Creatures need not be exotic or large to be fascinating for kids. Encourage them to look around your backyard for ants, ladybugs, butterflies, squirrels and birds. Make a list of what they see and have them classify each living thing, helping them learn a little taxonomy. (Clipart)
Creatures need not be exotic or large to be fascinating for kids. Encourage them to look around your backyard for ants, ladybugs, butterflies, squirrels and birds. Make a list of what they see and have them classify each living thing, helping them learn a little taxonomy. (Clipart)
Oregon is gradually reopening, but social distancing is still required and at-home recreation encouraged. If you’re looking for ways to add variety to your kids’ pandemic routine, here are some no-cost, no-frills ideas to try in your own backyard.

Don’t toss the toilet paper rolls and instead bind two together with duct tape for a pair of play binoculars. Your kiddos can decorate them with stickers or ink and then see how many critters they can spy as they peer through the paper tunnels. Make a list of creatures spotted and classify each — thereby tossing in a little taxonomy instruction. Nature need not be exotic or large to be fascinating for kids. Encourage them to find and observe ants, ladybugs, worms, pill bugs (aka roly polies), butterflies, squirrels and birds. See how many days they can add something new to the list.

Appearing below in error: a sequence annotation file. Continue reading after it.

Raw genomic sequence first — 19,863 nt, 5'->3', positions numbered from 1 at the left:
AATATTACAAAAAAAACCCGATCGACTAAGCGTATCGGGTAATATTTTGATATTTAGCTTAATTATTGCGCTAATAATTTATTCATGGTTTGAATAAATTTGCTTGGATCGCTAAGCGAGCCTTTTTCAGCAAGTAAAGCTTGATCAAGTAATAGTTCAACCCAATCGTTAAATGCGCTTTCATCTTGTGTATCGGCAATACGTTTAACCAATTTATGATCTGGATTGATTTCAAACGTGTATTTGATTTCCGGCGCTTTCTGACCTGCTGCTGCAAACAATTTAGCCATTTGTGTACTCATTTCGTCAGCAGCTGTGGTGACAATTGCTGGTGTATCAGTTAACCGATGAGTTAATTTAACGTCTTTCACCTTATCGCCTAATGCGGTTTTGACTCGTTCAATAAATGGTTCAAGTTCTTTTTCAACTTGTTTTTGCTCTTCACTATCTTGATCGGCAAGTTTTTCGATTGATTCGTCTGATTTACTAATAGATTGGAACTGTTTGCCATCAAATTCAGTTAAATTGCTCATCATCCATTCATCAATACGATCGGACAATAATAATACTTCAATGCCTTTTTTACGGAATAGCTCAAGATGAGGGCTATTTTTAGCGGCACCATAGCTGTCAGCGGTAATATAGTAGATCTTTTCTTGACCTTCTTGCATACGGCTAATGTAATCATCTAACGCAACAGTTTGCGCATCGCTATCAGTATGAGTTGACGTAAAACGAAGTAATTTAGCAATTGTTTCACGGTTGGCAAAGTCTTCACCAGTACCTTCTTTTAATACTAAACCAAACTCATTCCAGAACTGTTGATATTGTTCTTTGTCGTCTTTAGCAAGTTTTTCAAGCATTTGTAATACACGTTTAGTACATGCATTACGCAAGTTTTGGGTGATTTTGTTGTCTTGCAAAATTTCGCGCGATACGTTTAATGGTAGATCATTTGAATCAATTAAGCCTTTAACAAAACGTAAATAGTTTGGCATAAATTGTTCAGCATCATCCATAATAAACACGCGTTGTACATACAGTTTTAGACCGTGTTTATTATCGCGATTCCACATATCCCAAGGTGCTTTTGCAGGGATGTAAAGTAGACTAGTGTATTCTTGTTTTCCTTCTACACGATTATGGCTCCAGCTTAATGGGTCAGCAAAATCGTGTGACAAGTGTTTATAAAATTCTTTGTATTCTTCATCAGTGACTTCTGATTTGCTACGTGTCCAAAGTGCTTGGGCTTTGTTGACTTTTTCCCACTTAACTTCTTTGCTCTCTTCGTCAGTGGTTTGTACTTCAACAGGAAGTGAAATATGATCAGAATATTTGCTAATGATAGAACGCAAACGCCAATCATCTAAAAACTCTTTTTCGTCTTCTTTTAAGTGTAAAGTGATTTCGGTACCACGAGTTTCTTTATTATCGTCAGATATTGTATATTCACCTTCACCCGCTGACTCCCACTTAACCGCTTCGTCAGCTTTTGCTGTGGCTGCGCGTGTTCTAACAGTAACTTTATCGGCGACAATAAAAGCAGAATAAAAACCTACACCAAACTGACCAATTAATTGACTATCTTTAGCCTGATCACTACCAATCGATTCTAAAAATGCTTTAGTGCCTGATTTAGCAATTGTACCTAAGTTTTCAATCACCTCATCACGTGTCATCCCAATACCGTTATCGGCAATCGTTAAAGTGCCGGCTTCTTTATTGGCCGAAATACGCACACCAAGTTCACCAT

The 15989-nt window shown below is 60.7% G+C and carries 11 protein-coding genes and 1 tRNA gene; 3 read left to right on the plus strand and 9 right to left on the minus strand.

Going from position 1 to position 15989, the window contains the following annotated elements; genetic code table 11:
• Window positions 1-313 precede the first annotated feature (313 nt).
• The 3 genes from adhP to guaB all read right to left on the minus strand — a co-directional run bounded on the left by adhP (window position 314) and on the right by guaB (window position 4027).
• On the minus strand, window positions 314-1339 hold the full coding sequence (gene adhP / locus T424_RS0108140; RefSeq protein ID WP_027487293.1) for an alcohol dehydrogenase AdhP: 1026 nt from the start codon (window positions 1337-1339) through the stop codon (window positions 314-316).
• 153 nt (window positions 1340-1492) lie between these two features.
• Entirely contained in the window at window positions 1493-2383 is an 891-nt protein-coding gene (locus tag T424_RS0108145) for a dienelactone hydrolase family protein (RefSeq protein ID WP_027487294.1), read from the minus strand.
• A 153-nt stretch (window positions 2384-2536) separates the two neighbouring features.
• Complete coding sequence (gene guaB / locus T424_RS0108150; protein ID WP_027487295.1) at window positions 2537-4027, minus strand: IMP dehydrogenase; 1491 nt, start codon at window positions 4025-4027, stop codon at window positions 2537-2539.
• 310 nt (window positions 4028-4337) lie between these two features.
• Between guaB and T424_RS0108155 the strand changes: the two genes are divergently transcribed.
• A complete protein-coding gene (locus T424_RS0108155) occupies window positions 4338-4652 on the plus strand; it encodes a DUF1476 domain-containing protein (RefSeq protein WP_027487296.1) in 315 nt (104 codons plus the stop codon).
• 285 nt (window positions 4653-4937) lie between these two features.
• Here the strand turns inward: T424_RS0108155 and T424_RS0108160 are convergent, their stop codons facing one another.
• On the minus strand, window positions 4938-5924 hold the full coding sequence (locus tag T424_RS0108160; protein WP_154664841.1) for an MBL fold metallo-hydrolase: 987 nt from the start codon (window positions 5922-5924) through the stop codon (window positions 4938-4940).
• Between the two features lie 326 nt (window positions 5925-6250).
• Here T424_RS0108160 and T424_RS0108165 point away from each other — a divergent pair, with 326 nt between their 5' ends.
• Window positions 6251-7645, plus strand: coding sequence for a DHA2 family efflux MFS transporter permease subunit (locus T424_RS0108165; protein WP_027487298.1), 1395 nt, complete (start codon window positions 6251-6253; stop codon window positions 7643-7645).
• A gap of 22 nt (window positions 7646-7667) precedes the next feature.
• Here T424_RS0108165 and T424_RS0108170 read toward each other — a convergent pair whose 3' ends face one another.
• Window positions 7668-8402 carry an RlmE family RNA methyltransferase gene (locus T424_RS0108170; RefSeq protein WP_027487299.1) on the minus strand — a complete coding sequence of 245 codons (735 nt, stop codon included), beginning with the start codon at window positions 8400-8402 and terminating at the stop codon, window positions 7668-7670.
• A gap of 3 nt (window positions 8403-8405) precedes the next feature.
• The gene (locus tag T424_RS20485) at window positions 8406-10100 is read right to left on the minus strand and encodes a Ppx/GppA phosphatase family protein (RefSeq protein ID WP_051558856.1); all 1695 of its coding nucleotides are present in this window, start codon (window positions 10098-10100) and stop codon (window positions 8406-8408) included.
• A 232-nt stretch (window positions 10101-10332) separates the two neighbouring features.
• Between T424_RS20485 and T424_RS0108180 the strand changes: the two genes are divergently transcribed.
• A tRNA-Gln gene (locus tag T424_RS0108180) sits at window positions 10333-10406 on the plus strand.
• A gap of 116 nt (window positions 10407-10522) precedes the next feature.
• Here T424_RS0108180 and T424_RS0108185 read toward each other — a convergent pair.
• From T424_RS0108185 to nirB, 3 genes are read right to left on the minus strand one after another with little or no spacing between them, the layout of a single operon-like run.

Got dirt? Then you have the makings of a bustling construction site. Pull out the hand shovels (or even old spoons), round up the toy trucks and cars, and let your children dig holes, pat piles, bulldoze small rocks and otherwise delight in the dirt. If it’s warm and you are brave, bring out the hose at the end of play for some mud puddle adventures. Squeals of delight assured.

To get out your young one’s wiggles, set up an obstacle course and blast some favorite tunes while you time how long it takes for the kids complete the obstacles. Nothing fancy required. Have them navigate a chalk-drawn hopscotch, jump rope, and balance on a log or piece of wood. Bring out the duct tape again and place evenly placed strips for your kids to jump over. Challenge them to beat their obstacle course time (safety) on multiple rounds.